5 Things We Do to Foster Our Children’s Emotional Intelligence - Jenna Kutcher

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5 Things We Do to Foster Our Children’s Emotional Intelligence

Jenna Kutcher 

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Verywell Mind describes emotional intelligence as, “the ability to perceive, control, and evaluate emotions.” Researchers suggest that when we have a healthy handle on our emotions, as in we can name our emotions and understand where they come from and what triggers them, then we have greater control in thinking before reacting, empathizing with others, and stretching our self-awareness.

And anyone with a toddler KNOWS how valuable it is to encourage these behaviors when navigating the big, loud, messy feelings all toddlers encounter.

It’s no wonder that the earlier in life we can harness this skill of emotional intelligence – and it really is a skill meant to be practiced and not perfected – then the better set up we are to have healthy relationships, coping skills, and communication with others as we walk through life. I want my daughters to grow up knowing their emotions are valid and normal, whether they’re angry, sad, excited, happy, confused, or anything in between.

In this episode, I want to share 5 important ways that we foster our littles’ emotional intelligence on a daily basis so that they feel more set up for success in life and within their own work and personal relationships. If you have children – or even if you want to practice your own emotional resiliency – this episode includes 5 actions you can practice with your kiddos (and on your own) in order to grow this muscle that we can easily neglect. Who knows? You might be surprised how healing it is for YOU, too.

#1. We talk about feelings… a LOT.

In my book there’s a whole chapter about how as adults, we tend to stop being so in touch with our feelings. As kids we can remember being SO viscerally excited for a big day at school, or nervous with a belly full of butterflies to go off to summer camp. We remember being extremely MAD and sad and feeling so many huge emotions about so many different things, often many times throughout the same day, but some of that big emotional responsiveness tends to go away as we age and we don’t really feel our feelings as deeply or as we learn to cover them up.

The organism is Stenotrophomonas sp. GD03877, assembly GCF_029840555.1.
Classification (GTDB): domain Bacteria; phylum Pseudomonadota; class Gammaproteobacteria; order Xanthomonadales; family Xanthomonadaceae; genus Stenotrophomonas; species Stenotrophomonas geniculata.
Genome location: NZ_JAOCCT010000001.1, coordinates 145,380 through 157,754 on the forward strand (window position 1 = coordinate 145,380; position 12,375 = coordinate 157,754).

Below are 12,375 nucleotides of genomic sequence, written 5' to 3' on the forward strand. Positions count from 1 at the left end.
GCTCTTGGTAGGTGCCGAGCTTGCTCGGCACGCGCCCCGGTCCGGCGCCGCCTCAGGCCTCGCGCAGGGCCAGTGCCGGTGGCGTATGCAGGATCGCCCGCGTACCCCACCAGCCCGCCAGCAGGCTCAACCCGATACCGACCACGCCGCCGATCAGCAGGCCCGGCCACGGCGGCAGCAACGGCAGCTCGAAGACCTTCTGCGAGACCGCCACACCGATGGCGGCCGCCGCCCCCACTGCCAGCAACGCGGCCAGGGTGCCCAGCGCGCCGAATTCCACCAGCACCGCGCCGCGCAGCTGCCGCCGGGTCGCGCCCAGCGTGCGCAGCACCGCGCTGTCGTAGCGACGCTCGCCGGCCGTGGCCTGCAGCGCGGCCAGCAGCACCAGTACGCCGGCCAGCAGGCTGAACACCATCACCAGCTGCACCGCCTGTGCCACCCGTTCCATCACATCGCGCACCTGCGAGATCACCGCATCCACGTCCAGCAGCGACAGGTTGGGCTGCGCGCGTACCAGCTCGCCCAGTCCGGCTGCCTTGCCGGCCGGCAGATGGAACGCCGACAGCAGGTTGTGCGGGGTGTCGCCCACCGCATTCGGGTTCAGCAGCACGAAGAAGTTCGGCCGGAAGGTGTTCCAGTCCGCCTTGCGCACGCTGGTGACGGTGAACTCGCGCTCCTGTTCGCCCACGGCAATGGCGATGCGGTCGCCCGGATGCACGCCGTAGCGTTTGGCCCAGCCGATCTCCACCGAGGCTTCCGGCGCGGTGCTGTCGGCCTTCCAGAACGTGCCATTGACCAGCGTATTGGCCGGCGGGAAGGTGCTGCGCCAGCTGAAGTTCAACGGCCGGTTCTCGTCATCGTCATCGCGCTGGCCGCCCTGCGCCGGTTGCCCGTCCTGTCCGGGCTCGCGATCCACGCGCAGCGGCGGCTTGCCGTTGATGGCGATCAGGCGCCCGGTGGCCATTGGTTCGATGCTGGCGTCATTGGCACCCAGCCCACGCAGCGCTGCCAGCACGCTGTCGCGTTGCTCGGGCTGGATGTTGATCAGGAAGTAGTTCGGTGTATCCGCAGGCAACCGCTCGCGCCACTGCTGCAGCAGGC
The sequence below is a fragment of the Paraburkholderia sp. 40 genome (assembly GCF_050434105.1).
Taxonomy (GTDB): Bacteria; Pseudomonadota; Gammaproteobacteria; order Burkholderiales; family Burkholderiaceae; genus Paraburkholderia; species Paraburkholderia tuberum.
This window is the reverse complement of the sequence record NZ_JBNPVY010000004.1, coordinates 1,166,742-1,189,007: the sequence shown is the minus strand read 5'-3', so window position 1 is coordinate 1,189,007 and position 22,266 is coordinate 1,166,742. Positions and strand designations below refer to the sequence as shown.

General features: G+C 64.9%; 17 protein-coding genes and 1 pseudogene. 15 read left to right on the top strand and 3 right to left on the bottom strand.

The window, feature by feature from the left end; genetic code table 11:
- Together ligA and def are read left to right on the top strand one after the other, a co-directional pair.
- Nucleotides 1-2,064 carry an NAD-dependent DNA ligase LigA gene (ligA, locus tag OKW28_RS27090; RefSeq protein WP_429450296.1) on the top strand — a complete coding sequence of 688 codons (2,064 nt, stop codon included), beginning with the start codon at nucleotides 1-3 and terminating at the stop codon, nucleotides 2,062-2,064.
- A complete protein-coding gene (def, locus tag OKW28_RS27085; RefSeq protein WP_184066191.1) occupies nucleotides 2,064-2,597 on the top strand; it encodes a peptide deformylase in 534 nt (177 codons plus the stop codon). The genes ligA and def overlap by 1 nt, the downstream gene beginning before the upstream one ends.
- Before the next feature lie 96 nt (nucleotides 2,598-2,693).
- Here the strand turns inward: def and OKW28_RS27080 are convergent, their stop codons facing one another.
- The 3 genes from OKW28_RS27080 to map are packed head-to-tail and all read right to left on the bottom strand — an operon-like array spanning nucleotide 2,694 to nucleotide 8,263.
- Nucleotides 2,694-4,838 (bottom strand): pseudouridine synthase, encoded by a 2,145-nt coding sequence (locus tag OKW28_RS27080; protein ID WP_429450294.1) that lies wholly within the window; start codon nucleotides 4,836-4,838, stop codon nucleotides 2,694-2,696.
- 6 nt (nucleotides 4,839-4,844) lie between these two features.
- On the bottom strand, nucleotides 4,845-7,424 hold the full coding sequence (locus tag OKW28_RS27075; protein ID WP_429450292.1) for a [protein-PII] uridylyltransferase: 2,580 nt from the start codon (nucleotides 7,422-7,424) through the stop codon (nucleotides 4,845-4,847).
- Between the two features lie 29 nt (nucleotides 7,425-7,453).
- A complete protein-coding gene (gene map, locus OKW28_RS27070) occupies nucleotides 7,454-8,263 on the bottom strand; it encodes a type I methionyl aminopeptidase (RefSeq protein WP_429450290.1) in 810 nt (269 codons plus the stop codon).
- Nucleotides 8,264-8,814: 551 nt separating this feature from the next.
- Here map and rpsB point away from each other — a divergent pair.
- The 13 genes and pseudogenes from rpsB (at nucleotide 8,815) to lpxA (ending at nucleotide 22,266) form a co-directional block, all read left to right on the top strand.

We also trick ourselves into thinking happiness is the destination and when we’re not happy there’s something wrong with us. We often try to avoid feelings that are anything BUT happy, right? We have so many easy distractions at our fingertips, and we can quickly go into cope-and-ignore mode when challenging feelings arise. But I made the decision early on that I want to raise children who are comfortable expressing emotions and let themselves feel those emotions, from childhood to adulthood.

So how do we encourage that? By talking about feelings, a LOT. Often and without judgment. Every day we ask Coco many times what she’s feeling in different experiences and moments. We will regularly check in with her, and early on when she was learning how to speak, we would help her by giving names to different emotions and helping her to put words to how she felt, whether she was mad or happy or sad or excited.

#2. Learn how to respond as an adult to your child’s big feelings.

Can it be absolutely mind boggling to sit calmly with a 3-year-old who is full-on tantruming and having an enormous meltdown before my very eyes? One hundred percent, yes. It’s not easy whatsoever, but I try to remind MYSELF in these moments the very same things I want to remind her. We’re both safe. It’s okay and healthy to express our emotions. This is how to move through emotions and this is so much better than telling her to push them away or keep them quiet. This is temporary. This is how she learns to process her emotions.

The amazing thing is, after these explosions, she can really vocalize how she truly feels already at 3 years old, whether it’s sad or happy or angry or excited. She can tell me what she was going through and why she was feeling a certain way. And, I honestly feel like letting her express herself in these big-feeling moments and helping her to feel safe has decreased the amount and length of tantrums she does have, because she’s learning other ways to express how she feels and sit with her feelings rather than being shamed or punished by us.

#3. Read books about feelings and naming and processing emotions. 

There are SO many amazing children’s books that foster emotional intelligence and help normalize and name different emotions. One of our favorites to read with Coco is “All About Feelings.”

Reading stories that okay feelings and share healthy coping mechanisms is honestly one of the easiest and most fun ways to really encourage your littles to be in tune with their own feelings. I’m so grateful that there are so many out there nowadays that are interesting, educational, and fun reads for the whole family, and we like to read them before bed as a part of her nighttime wind-down routine.